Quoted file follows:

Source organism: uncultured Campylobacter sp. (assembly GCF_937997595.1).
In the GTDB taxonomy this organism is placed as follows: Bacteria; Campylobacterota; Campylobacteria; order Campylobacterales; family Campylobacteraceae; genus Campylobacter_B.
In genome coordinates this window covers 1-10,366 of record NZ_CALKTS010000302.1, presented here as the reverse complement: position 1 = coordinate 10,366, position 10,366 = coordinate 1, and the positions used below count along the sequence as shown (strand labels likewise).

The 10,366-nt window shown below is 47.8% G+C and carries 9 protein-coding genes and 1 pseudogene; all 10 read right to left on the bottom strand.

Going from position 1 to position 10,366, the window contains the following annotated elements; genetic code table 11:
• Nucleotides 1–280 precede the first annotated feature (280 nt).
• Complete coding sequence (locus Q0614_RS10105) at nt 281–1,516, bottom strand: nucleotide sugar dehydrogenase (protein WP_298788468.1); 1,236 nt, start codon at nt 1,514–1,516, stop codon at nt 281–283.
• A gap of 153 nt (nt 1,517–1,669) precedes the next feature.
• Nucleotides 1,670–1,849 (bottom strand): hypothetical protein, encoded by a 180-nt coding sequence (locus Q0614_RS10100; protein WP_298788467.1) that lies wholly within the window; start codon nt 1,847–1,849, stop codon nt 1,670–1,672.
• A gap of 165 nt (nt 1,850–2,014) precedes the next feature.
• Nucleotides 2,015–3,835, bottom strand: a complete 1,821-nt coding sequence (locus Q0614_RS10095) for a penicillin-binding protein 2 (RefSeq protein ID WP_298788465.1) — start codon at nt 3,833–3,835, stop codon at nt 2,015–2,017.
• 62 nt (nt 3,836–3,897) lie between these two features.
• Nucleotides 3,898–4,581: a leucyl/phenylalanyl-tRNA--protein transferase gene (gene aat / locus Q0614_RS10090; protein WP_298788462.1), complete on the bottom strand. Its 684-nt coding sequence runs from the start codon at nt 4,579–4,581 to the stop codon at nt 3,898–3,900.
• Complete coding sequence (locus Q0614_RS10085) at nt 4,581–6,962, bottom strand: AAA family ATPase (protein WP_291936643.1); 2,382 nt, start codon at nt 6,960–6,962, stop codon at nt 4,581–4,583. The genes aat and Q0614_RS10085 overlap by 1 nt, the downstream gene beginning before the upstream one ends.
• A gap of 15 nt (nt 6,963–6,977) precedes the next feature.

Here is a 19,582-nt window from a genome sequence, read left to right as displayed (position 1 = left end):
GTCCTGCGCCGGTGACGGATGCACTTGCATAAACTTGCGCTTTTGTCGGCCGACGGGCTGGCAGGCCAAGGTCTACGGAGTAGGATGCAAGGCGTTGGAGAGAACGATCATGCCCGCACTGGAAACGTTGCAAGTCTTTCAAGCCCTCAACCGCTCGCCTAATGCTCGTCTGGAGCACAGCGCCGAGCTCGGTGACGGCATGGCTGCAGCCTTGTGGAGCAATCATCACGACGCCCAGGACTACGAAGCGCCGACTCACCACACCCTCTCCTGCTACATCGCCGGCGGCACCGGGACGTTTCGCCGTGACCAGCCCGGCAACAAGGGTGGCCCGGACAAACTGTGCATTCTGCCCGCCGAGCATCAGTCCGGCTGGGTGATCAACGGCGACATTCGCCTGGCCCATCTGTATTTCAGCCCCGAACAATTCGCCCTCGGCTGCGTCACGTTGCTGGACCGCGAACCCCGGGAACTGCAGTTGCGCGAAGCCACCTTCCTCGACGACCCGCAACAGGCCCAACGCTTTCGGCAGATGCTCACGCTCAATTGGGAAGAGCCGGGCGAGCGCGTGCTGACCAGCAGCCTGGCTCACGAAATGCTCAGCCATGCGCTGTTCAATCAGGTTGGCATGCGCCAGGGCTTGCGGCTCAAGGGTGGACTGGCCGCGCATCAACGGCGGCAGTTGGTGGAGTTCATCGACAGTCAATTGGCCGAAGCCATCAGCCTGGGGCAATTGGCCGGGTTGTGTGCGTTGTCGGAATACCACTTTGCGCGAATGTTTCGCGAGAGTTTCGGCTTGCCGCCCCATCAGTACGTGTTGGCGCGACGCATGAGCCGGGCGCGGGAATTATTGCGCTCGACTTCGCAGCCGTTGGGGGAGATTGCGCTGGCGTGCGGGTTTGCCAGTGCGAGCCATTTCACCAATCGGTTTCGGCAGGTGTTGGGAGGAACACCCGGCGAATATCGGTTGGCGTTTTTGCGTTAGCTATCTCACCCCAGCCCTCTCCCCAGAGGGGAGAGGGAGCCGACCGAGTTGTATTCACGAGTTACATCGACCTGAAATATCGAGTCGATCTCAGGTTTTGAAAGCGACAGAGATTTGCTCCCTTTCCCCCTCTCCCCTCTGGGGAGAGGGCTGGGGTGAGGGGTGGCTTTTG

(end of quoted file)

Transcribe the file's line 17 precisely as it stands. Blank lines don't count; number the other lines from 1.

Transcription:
GTCCTGCGCCGGTGACGGATGCACTTGCATAAACTTGCGCTTTTGTCGGCCGACGGGCTGGCAGGCCAAGGTCTACGGAGTAGGATGCAAGGCGTTGGAGAGAACGATCATGCCCGCACTGGAAACGTTGCAAGTCTTTCAAGCCCTCAACCGCTCGCCTAATGCTCGTCTGGAGCACAGCGCCGAGCTCGGTGACGGCATGGCTGCAGCCTTGTGGAGCAATCATCACGACGCCCAGGACTACGAAGCGCCGACTCACCACACCCTCTCCTGCTACATCGCCGGCGGCACCGGGACGTTTCGCCGTGACCAGCCCGGCAACAAGGGTGGCCCGGACAAACTGTGCATTCTGCCCGCCGAGCATCAGTCCGGCTGGGTGATCAACGGCGACATTCGCCTGGCCCATCTGTATTTCAGCCCCGAACAATTCGCCCTCGGCTGCGTCACGTTGCTGGACCGCGAACCCCGGGAACTGCAGTTGCGCGAAGCCACCTTCCTCGACGACCCGCAACAGGCCCAACGCTTTCGGCAGATGCTCACGCTCAATTGGGAAGAGCCGGGCGAGCGCGTGCTGACCAGCAGCCTGGCTCACGAAATGCTCAGCCATGCGCTGTTCAATCAGGTTGGCATGCGCCAGGGCTTGCGGCTCAAGGGTGGACTGGCCGCGCATCAACGGCGGCAGTTGGTGGAGTTCATCGACAGTCAATTGGCCGAAGCCATCAGCCTGGGGCAATTGGCCGGGTTGTGTGCGTTGTCGGAATACCACTTTGCGCGAATGTTTCGCGAGAGTTTCGGCTTGCCGCCCCATCAGTACGTGTTGGCGCGACGCATGAGCCGGGCGCGGGAATTATTGCGCTCGACTTCGCAGCCGTTGGGGGAGATTGCGCTGGCGTGCGGGTTTGCCAGTGCGAGCCATTTCACCAATCGGTTTCGGCAGGTGTTGGGAGGAACACCCGGCGAATATCGGTTGGCGTTTTTGCGTTAGCTATCTCACCCCAGCCCTCTCCCCAGAGGGGAGAGGGAGCCGACCGAGTTGTATTCACGAGTTACATCGACCTGAAATATCGAGTCGATCTCAGGTTTTGAAAGCGACAGAGATTTGCTCCCTTTCCCCCTCTCCCCTCTGGGGAGAGGGCTGGGGTGAGGGGTGGCTTTTG